Sam Ketcham seems more puzzled than hurt when he talks about his abrupt ouster from the upscale Atlanta shopping mall where he had performed his organ grinder act with a monkey for three decades.
Ketcham, known around Atlanta as The Monkey Man, can be found these days in short stints such as the North Georgia State Fair.He was doing a brisk business Thursday night while his 39-year-old monkey, Willie, dressed in a flowered suit and cowboy hat, collected mostly nickels and pennies from children at the fair.
At Lenox Square, the mall where he worked since 1959, he said he and his son, also an organ grinder, could pull in a couple hundred dollars in a good week.
But he was told this summer he no longer fits the image of Lenox Square and could not perform there after July 19.
"All of a sudden, I got a letter saying I can't come back," he said.
Ketcham, 72, is among a vanishing breed, doing an act associated with simpler times in a city that strains to be a model for the future.
"Everybody gets a kick out of it," Ketcham said, nodding at the kids. "See how they go? They go crazy over the monkey."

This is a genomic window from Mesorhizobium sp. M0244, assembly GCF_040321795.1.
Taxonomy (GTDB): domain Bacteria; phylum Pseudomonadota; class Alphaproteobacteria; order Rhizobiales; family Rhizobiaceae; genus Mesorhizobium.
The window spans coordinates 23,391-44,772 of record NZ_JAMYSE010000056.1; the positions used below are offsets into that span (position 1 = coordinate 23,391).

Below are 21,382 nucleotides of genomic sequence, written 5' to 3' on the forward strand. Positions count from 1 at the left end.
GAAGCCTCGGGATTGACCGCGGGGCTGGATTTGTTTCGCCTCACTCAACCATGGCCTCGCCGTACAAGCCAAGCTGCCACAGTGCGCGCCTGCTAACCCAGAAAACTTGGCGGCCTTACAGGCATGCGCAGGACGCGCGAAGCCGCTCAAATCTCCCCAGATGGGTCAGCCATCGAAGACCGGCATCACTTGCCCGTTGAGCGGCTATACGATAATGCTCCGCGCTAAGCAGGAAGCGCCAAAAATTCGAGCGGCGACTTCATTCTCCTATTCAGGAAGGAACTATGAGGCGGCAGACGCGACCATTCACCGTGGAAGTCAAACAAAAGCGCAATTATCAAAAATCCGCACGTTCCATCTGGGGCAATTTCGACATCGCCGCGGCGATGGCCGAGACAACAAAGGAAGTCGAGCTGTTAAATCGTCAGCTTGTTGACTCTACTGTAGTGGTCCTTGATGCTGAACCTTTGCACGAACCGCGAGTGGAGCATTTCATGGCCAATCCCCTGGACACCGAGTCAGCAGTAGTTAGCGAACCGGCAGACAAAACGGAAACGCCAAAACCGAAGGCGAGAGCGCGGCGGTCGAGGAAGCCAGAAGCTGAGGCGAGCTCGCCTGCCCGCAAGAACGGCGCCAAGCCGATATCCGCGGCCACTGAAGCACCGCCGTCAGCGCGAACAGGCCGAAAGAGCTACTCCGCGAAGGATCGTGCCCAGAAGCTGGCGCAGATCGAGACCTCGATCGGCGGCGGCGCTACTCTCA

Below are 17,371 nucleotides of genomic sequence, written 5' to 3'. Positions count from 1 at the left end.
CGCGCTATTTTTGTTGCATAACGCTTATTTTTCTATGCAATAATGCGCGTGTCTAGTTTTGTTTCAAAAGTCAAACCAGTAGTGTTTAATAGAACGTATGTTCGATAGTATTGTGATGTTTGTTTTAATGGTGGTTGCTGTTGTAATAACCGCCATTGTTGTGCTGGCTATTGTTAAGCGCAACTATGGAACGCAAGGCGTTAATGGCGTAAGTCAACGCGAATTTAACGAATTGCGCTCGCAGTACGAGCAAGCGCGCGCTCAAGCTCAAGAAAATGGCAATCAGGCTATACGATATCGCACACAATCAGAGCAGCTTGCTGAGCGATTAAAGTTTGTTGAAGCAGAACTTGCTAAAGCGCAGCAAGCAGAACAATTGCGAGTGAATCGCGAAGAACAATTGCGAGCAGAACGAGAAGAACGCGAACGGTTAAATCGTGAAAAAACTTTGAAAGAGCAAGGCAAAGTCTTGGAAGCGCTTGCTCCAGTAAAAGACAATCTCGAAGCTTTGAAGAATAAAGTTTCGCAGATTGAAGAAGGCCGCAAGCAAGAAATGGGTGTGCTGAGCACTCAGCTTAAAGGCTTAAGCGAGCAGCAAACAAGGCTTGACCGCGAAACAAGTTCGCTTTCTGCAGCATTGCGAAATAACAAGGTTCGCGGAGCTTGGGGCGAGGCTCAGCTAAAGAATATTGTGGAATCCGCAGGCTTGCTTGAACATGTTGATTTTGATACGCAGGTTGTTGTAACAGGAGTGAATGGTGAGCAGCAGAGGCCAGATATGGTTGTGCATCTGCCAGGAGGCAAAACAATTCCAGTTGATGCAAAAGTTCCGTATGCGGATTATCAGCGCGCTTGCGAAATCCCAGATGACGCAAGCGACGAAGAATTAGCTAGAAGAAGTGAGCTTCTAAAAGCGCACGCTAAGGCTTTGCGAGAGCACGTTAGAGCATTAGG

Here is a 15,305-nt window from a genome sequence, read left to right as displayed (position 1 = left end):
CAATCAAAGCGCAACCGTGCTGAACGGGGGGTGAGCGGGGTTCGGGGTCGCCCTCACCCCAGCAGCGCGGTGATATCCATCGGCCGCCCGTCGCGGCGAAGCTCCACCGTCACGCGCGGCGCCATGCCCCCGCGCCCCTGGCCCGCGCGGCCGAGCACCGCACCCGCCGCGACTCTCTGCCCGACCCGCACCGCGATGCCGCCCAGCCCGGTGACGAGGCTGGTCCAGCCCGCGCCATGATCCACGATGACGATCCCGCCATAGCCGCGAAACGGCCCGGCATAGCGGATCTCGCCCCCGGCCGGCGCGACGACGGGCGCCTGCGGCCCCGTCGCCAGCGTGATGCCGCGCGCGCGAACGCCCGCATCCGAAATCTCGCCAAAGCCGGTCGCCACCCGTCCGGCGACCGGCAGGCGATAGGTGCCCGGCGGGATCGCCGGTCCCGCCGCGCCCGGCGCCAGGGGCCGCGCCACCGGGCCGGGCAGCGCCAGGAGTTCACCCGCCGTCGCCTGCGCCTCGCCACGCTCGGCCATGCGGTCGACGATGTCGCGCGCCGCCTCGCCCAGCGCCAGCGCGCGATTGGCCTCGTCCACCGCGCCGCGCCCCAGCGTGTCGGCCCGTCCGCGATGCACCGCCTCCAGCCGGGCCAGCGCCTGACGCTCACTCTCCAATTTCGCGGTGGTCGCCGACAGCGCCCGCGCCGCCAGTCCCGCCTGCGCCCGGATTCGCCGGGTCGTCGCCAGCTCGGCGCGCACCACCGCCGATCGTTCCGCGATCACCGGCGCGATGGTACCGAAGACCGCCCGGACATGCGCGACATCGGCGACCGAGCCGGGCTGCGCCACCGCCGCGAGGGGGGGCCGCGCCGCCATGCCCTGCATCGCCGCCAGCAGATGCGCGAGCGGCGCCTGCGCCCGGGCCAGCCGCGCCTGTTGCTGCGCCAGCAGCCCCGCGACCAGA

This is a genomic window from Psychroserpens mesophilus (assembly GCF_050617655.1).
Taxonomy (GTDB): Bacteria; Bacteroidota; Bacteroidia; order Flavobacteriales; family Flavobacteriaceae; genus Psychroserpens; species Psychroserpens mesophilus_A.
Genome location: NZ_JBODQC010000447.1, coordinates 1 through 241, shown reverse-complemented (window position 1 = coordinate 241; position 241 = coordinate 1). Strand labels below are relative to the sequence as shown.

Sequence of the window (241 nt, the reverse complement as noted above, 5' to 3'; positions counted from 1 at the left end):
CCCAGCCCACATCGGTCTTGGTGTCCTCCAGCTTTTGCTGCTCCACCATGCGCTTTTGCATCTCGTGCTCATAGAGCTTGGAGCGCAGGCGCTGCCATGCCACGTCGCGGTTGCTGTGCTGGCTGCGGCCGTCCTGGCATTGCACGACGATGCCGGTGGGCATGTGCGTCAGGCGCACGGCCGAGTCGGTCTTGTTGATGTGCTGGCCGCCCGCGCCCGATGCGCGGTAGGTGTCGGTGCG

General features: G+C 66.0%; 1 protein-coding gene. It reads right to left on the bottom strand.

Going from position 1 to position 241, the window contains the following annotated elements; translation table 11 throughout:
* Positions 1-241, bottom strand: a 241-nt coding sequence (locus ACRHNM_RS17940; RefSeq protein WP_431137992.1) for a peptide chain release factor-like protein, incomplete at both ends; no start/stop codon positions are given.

When Willie needed a rest, Ketcham locked the animal in a compartment in the back of his cart, and mused about how his life has changed.
"Everybody calls, wanting to know when we're coming back to Lenox Square," he said. "I don't know what to say."
He gets by on Social Security and odd jobs now, with help from his son.
Warren Chaumont, Lenox Square's director of marketing, said Ketcham just didn't fit in any more at the mall, one of the city's most stylish. He said some store owners objected to the organ grinder's presence and the mall had received some complaints from shoppers.
"Having an organ grinder in the middle of the center was not in keeping with the caliber of stores," he said.
Ketcham said he can keep busy with an occasional fair, birthday party or banquet, but that can't compare with a regular site.
"Everything's so high these days," he said. "There's nothing like having a steady place to go to every week."